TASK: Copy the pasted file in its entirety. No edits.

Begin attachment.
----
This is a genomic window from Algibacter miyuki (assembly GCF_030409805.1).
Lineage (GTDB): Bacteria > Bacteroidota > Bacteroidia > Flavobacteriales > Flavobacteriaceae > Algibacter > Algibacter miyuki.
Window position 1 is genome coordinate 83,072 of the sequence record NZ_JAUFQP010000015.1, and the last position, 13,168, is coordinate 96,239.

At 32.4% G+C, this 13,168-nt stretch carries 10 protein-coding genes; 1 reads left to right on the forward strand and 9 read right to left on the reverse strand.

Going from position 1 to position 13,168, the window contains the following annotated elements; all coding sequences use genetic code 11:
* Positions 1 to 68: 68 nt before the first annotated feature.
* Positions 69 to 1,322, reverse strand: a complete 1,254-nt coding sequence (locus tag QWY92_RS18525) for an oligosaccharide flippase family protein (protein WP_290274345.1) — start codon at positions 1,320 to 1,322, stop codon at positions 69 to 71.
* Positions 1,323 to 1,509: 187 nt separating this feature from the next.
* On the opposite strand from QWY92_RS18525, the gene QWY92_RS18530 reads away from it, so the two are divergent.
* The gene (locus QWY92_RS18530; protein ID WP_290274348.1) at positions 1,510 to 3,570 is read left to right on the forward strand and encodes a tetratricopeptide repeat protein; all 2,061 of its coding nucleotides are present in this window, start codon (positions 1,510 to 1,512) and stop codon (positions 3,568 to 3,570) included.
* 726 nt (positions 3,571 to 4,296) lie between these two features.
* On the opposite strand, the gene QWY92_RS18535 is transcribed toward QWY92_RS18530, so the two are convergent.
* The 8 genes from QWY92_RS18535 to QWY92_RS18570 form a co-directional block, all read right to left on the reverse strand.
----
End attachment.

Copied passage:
This is a genomic window from Algibacter miyuki (assembly GCF_030409805.1).
Lineage (GTDB): Bacteria > Bacteroidota > Bacteroidia > Flavobacteriales > Flavobacteriaceae > Algibacter > Algibacter miyuki.
Window position 1 is genome coordinate 83,072 of the sequence record NZ_JAUFQP010000015.1, and the last position, 13,168, is coordinate 96,239.

At 32.4% G+C, this 13,168-nt stretch carries 10 protein-coding genes; 1 reads left to right on the forward strand and 9 read right to left on the reverse strand.

Going from position 1 to position 13,168, the window contains the following annotated elements; all coding sequences use genetic code 11:
* Positions 1 to 68: 68 nt before the first annotated feature.
* Positions 69 to 1,322, reverse strand: a complete 1,254-nt coding sequence (locus tag QWY92_RS18525) for an oligosaccharide flippase family protein (protein WP_290274345.1) — start codon at positions 1,320 to 1,322, stop codon at positions 69 to 71.
* Positions 1,323 to 1,509: 187 nt separating this feature from the next.
* On the opposite strand from QWY92_RS18525, the gene QWY92_RS18530 reads away from it, so the two are divergent.
* The gene (locus QWY92_RS18530; protein ID WP_290274348.1) at positions 1,510 to 3,570 is read left to right on the forward strand and encodes a tetratricopeptide repeat protein; all 2,061 of its coding nucleotides are present in this window, start codon (positions 1,510 to 1,512) and stop codon (positions 3,568 to 3,570) included.
* 726 nt (positions 3,571 to 4,296) lie between these two features.
* On the opposite strand, the gene QWY92_RS18535 is transcribed toward QWY92_RS18530, so the two are convergent.
* The 8 genes from QWY92_RS18535 to QWY92_RS18570 form a co-directional block, all read right to left on the reverse strand.